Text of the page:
Women musicians celebrate Martin Luther King Jr.'s
contribution in annual tribute
By Lou Fancher
Women may have been unsung in the past, but that's about to change, says Bay Area vocalist, The Dynamic Ms. Faye Carol.
Women will be "heard" in the 21st century in profound ways, she predicts -- and not just because her blues singing voice is legendary enough to have earned her a moniker with an adjective. Nor is it owing to her being one of the featured musicians at Living Jazz's 13th annual "In the Name of Love" musical tribute honoring Dr. Martin Luther King, Jr. on Sunday at the Scottish Rite Center.
Carol, along with singers Gina Breedlove, Linda Tillery and Melanie DeMore will be joined by Tammy Hall (piano), Kofy Brown (bass) and Ruthie Price (drums) in a celebration of this year's Creative Achievements of Bay Area African American Female Musicians.
Women will be heard, Carol insists, "because we've been on the front line of civil rights, all along."
Speaking as a child of the '60s, Carol declines to give her exact age but says she has been teargassed, marched with Black Panthers, sang at rallies and felt the racism and injustice King fought to overcome.
"We all know that Dr. King is the person we're commemorating, and I think we need to remember him," Carol said in an interview last week. "The people around him, too, we need to remember. All of them were putting their lives on the line along with him."
For that reason, Carol has selected for her solo number at the concert "We Remember," written by her daughter, Kito Kamili. She's converted some of the original lyrics recognizing great African-American musicians to include the names of civil rights leaders.
"When I talk to young people about Dr. King, they're foggy. They live with the privileges but aren't into the details of why they can walk into any restaurant they want to," she says.
Women have been kept beneath the surface, Carol suggests -- except those like Belva Davis, Maya Angelou, Mahalia Jackson and a long list of others who she says could not be kept down. She said racism has dampened spirits, but civil rights resistance by people of color has been rekindled by recent events involving white law enforcement officers shooting unarmed black men.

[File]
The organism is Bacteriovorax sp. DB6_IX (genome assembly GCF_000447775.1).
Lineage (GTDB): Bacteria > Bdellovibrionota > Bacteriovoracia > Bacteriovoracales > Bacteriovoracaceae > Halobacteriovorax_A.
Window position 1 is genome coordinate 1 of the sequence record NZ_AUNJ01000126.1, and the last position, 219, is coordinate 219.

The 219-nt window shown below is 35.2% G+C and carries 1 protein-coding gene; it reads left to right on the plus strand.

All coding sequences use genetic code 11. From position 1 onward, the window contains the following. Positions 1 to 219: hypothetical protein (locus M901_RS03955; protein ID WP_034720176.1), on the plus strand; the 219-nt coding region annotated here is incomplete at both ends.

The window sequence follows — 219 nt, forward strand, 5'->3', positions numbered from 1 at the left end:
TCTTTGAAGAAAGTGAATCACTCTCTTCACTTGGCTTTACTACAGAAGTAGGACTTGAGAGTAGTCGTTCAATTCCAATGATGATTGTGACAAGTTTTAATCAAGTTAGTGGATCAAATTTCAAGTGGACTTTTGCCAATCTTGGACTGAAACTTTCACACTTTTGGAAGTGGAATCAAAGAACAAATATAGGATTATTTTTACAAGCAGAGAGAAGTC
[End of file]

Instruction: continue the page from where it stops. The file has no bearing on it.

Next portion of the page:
"It looks good out there because we have tree-lined streets," Carol said. "But if we're not voting and having voices heard, if what happened to Oscar Grant, Michael Brown, and Eric Garner is going on ... things have gotten apathetic. Our kids are out of control because they're not connected with anything."
The arts will connect an oppressed people through love, she said.
"Let's celebrate beauty, not Wall Street hodgepodge. We were taught to be self-loathing; that if you're white, you're right. We were tricked out of our culture. There are those who see we can try something else. Dr. King awakened so many people."
Breedlove, who refers to her contemporary gospel/folk/blues sound as "folksoul," began singing at age 15 as backup for Phyllis Hyman, before "graduating" at age 19 to tour for years with Harry Belafonte. Moving to the Bay Area four years ago from her hometown of Brooklyn, N.Y., Breedlove said that "an unfolding" began.
"I deepened my spiritual practice. I didn't understand Belafonte as an activist or Martin Luther King as a human being when I was young. Now, I have a broader understanding: I'm aware of how music aligns with King's (words) about love," she said.
Breedlove will sing the title song from her newest CD, "Language of Light."
"It's a narrative about being devastated, the dark night of the soul," she says. "It wrote itself, after months of learning to let go of grief that I carried. I started to perform it and found it had clarifying spaciousness for others."
Breedlove said the ability to "sing love in the face of someone tearing you down" is the only force powerful enough to turn an enemy into a friend.
"Even rage will peter out," she says.
Modeling love, singing from its overflow, Breedlove admires Oakland's "fiercely committed residents" who are mindful of the horrible greed that she says drives racism. Music, she says, will fill the "hole of hatred" with healing.
Music is medicine -- and women like Carol, Breedlove and others, are its eternal caretakers.